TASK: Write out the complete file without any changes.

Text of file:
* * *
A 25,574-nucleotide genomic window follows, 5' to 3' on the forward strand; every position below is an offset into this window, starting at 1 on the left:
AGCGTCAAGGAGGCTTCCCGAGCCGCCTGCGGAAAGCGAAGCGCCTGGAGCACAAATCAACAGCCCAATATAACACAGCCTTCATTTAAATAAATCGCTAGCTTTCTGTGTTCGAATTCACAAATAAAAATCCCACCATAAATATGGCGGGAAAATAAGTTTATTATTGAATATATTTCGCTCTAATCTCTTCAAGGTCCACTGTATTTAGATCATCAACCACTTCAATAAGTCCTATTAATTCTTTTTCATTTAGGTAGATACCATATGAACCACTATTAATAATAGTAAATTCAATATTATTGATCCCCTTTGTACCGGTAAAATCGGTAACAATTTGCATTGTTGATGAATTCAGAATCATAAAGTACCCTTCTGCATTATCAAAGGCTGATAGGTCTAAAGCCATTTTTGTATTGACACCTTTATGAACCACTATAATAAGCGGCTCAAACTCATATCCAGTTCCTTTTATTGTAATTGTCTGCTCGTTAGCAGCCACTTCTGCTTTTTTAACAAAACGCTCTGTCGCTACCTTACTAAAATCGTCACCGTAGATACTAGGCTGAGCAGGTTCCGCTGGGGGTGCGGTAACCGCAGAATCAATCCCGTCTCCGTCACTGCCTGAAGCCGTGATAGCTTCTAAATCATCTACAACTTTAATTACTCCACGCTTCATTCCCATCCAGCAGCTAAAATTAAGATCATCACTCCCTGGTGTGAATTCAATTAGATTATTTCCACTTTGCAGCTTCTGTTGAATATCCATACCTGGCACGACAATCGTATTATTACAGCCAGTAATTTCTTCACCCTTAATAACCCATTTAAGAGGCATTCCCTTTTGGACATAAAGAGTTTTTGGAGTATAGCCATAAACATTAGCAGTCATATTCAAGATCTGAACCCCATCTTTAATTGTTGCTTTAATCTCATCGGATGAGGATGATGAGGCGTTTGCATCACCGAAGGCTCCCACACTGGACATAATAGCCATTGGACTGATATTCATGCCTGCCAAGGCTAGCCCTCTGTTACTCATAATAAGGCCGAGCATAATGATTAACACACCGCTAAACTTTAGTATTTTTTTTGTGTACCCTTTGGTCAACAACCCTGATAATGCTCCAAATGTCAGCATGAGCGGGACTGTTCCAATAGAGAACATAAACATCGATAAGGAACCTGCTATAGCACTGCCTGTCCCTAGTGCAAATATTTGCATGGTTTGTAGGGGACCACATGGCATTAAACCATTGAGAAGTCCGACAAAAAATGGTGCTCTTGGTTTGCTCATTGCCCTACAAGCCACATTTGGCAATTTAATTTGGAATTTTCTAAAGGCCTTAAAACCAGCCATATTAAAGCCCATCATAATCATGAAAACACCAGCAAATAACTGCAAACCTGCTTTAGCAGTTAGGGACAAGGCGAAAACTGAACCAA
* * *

A 25,574-nucleotide genomic window follows, 5' to 3' on the forward strand; every position below is an offset into this window, starting at 1 on the left:
AGCGTCAAGGAGGCTTCCCGAGCCGCCTGCGGAAAGCGAAGCGCCTGGAGCACAAATCAACAGCCCAATATAACACAGCCTTCATTTAAATAAATCGCTAGCTTTCTGTGTTCGAATTCACAAATAAAAATCCCACCATAAATATGGCGGGAAAATAAGTTTATTATTGAATATATTTCGCTCTAATCTCTTCAAGGTCCACTGTATTTAGATCATCAACCACTTCAATAAGTCCTATTAATTCTTTTTCATTTAGGTAGATACCATATGAACCACTATTAATAATAGTAAATTCAATATTATTGATCCCCTTTGTACCGGTAAAATCGGTAACAATTTGCATTGTTGATGAATTCAGAATCATAAAGTACCCTTCTGCATTATCAAAGGCTGATAGGTCTAAAGCCATTTTTGTATTGACACCTTTATGAACCACTATAATAAGCGGCTCAAACTCATATCCAGTTCCTTTTATTGTAATTGTCTGCTCGTTAGCAGCCACTTCTGCTTTTTTAACAAAACGCTCTGTCGCTACCTTACTAAAATCGTCACCGTAGATACTAGGCTGAGCAGGTTCCGCTGGGGGTGCGGTAACCGCAGAATCAATCCCGTCTCCGTCACTGCCTGAAGCCGTGATAGCTTCTAAATCATCTACAACTTTAATTACTCCACGCTTCATTCCCATCCAGCAGCTAAAATTAAGATCATCACTCCCTGGTGTGAATTCAATTAGATTATTTCCACTTTGCAGCTTCTGTTGAATATCCATACCTGGCACGACAATCGTATTATTACAGCCAGTAATTTCTTCACCCTTAATAACCCATTTAAGAGGCATTCCCTTTTGGACATAAAGAGTTTTTGGAGTATAGCCATAAACATTAGCAGTCATATTCAAGATCTGAACCCCATCTTTAATTGTTGCTTTAATCTCATCGGATGAGGATGATGAGGCGTTTGCATCACCGAAGGCTCCCACACTGGACATAATAGCCATTGGACTGATATTCATGCCTGCCAAGGCTAGCCCTCTGTTACTCATAATAAGGCCGAGCATAATGATTAACACACCGCTAAACTTTAGTATTTTTTTTGTGTACCCTTTGGTCAACAACCCTGATAATGCTCCAAATGTCAGCATGAGCGGGACTGTTCCAATAGAGAACATAAACATCGATAAGGAACCTGCTATAGCACTGCCTGTCCCTAGTGCAAATATTTGCATGGTTTGTAGGGGACCACATGGCATTAAACCATTGAGAAGTCCGACAAAAAATGGTGCTCTTGGTTTGCTCATTGCCCTACAAGCCACATTTGGCAATTTAATTTGGAATTTTCTAAAGGCCTTAAAACCAGCCATATTAAAGCCCATCATAATCATGAAAACACCAGCAAATAACTGCAAACCTGCTTTAGCAGTTAGGGACAAGGCGAAAACTGAACCAA